The world of children's wear is becoming crystallized.
With the October 2006 launch of Aristabrat, a collection of accessories for babies and children, it seems even youngsters can sport the most sparkling duds. Former handbag designer Bouavanh Leuangkhamsone started the line after noticing a void in the children's marketplace for high-end gifts. After having trouble finding the perfect baby gift for a friend, she designed a pacifier by adorning it with Swarovski crystals — her partner (now of almost 16 years) Paul Brown encouraged her to begin her own children's line as a result.
The brand, whose name is a play on the word aristocrat, encompasses babies' and children's accessories, including pacifiers ($120), pacifier clips ($55), rattles ($130) and even nail clippers ($130) — all of which are decorated with anywhere from 400 to 1,000 Swarovski crystals. Names of some of the pacifiers include Buckingham, Dynasty, Duke, Duchess, the Palace and the King of Kings, and products are also sold together in sets.
In May, at the Silver Spoon "Celebrity Baby & Dog Buffet" in West Hollywood, Calif., Leuangkhamsone introduced an apparel line to accompany the accessories. Approximately 11 onesies fill the collection, some sporting the brand's motto, "For the haves and the have mores...," while others feature sayings such as "Cereal Killer" and "Bring My Tricycle Around." All are decorated in Swarovski crystals and retail for $55. The collection is available at the company's Web site, aristabrat.com, and about 30 boutiques across the U.S. have picked up the collection, including The Greenbrier, an upscale resort in White Sulphur Springs, West Va., Abe and Mary's in Montreal, The Boulders Resort and Spa in Carefree, Ariz., and Arribas Bros. at Walt Disney World in Orlando, Fla.
Many parents might be concerned over the safety of the crystal-laden products, but the designer eased any worries. "These are really considered more novelty items than anything else," Leuangkhamsone pointed out. "They don't have to be used on a day-to-day basis — our clients view them as great gifts; they treat them like fine jewelry pieces." Regarding their safety, she commented, "But all parents should still know that these products are very carefully made — and all of them endure a rigorous testing process to ensure their safety."Devotees to the brand? Celebrities, Leuangkhamsone said. Well-known moms Tori Spelling, Brooke Burke, Holly Robinson Peete, Rena Sofer and Shannon Elizabeth have all picked up pieces from the collection. Celebrity dads Jason Priestley and Fred Savage and their families have also bought Aristabrat items.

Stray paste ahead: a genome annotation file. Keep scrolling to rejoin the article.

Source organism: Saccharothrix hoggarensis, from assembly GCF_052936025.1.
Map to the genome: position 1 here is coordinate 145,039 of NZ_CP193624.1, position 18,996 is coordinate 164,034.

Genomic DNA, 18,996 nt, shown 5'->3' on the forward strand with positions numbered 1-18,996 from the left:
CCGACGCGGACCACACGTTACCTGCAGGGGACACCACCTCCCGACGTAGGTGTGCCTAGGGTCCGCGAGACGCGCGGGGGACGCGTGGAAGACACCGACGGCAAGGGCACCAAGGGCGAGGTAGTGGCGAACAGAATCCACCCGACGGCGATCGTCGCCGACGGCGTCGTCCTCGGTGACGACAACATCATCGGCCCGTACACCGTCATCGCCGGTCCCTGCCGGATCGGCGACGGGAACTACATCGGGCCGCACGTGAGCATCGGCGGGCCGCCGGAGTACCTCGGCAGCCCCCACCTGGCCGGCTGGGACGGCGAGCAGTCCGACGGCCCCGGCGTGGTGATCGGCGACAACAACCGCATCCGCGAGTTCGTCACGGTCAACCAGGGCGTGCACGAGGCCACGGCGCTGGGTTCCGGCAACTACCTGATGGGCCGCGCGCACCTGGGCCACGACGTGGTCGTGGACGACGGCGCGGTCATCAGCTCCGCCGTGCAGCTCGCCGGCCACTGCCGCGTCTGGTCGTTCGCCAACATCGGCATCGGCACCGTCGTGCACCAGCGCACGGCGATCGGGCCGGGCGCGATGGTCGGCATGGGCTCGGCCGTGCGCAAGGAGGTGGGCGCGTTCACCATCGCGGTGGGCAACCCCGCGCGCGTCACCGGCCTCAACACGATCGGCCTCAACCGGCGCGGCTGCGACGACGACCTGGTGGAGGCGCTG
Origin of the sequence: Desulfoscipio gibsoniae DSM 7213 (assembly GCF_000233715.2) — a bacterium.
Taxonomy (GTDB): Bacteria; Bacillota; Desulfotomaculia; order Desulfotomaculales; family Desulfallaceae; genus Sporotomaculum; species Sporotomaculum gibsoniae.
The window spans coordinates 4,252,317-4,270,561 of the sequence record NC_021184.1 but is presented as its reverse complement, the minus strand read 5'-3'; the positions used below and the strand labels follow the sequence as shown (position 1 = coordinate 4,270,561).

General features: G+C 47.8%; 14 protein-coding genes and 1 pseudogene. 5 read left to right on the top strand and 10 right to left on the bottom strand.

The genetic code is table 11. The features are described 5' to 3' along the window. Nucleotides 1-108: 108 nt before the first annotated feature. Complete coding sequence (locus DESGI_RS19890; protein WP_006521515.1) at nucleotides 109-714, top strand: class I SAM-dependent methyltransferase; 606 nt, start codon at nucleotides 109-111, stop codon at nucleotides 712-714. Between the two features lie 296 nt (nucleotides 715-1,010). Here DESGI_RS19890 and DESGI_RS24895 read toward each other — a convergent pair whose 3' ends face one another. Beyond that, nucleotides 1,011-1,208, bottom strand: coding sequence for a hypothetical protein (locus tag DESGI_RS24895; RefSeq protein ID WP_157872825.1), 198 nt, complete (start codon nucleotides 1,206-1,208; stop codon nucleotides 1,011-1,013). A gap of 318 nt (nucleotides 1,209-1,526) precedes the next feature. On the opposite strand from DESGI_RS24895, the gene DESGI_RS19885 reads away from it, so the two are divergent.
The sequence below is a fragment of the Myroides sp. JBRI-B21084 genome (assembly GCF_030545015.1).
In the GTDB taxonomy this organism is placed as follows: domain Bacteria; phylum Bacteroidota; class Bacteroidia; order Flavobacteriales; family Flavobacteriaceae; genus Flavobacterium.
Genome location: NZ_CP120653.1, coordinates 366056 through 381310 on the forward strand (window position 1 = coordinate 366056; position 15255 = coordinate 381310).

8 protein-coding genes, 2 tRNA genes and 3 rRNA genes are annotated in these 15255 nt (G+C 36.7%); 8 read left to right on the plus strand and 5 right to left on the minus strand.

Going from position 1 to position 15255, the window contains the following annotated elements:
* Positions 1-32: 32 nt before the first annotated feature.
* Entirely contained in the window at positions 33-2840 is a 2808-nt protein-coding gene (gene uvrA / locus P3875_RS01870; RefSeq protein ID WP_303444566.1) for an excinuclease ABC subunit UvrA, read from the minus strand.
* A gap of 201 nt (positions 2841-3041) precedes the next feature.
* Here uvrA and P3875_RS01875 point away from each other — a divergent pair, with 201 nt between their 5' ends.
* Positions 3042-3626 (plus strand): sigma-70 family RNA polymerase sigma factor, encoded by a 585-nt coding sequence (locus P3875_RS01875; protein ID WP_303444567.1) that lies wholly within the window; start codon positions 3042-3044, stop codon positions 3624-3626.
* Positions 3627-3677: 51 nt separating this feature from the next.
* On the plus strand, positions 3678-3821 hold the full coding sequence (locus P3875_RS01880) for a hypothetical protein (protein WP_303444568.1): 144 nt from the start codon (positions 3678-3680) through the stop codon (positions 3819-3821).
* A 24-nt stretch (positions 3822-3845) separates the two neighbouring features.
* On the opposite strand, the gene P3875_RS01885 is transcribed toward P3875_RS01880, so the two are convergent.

The company expects first-year revenues to hit approximately $5 million at retail, according to Leuangkhamsone.
Up next: Aristabrat has teamed up with Warner Bros., which is creating a Tweety Pop-Up store on Wilshire Boulevard. For the collaboration, Aristabrat developed a special "Tweety Bwat" onesie ($55) and Tweety pacifier ($120). Leuangkhamsone also is working on a denim line and a collection for tweens.
“Azzedine has been one of the biggest influences in my life. He has always been such a strong, loving, fatherly figure to me. I call him Papa. His designs are indescribably unique, they are pieces of art. He knew how to make the female form look its loveliest. I have so many memories of him; my favorite might be during my first show with him in Paris. He liked me and he wanted to help me get more work. He called all his friends at Kenzo and Comme des Garcons, and asked them to book me. They said, ‘But she can’t walk!’ And he said, ‘but she has such a great ass!' His friendship and support has been the great privilege of my career. I can't imagine life without him. Repose en paix mon Papa.” - @stephanieseymour tells @wwd. #wwdfashion (📷: @steveeichner) #alaia #azzedinealaia
Azzedine Alaïa, flanked by two of his closest friends, models Stephanie Seymour and Naomi Campbell.
He designed Seymour’s dress for her 1995 wedding to Peter Brant, and treated Campbell (who famously called him Papa), like a daughter. For more on the legendary designer, tap the link in bio. #wwdfashion #alaia #azzedinealaia
Azzedine Alaïa's “I-did-it-my-way” ethos stood out starkly at a time when brands are experimenting with consumer-facing fashion shows, coed formats and trans-seasonal collections – anything to perk up lackluster sales of ready-to-wear in an age of Insta-everything. “It’s not creation anymore. This becomes a purely industrial approach,” the late designer told WWD in an interview last year. “But anyway, the rhythm of collections is so stupid. It’s unsustainable. There are too many collections.” Read more about the iconic designer’s life and work on wwd.com, link in bio. #wwdfashion #azzedinealaia (📷: @WWD Archive, 1986) #alaia
Sneaker reselling app @goat’s latest exhibit, "The Greatest: New York," tells the story of New York's sneaker culture. To celebrate the exhibit, an intimate crowd gathered on Thursday night at the pop-up gallery space, located at Platform in Culver City, to hear guest speaker and illustrator @esymai talk about her own rise in streetwear and women in the business. "For me I'm just someone who is creative. I like to create things," said Chang. #wwdfashion
Azzedine Alaïa, one of the most iconic couturiers of the modern era whose body-con designs defined Eighties fashion, has died in Paris. The diminutive Tunisian-born designer, known for his structured knitted dresses with fitted waists and impeccably cut, figure-hugging second skin silhouettes was deeply admired by his peers, and counted supermodel Naomi Campbell - his adoptive daughter - among his inner circle, one of a gang of glamazons including Farida Khelfa, Carla Bruni and Stephanie Seymour who became ambassadors of his style. (📷: Alexandre Guirkinger) #wwdblast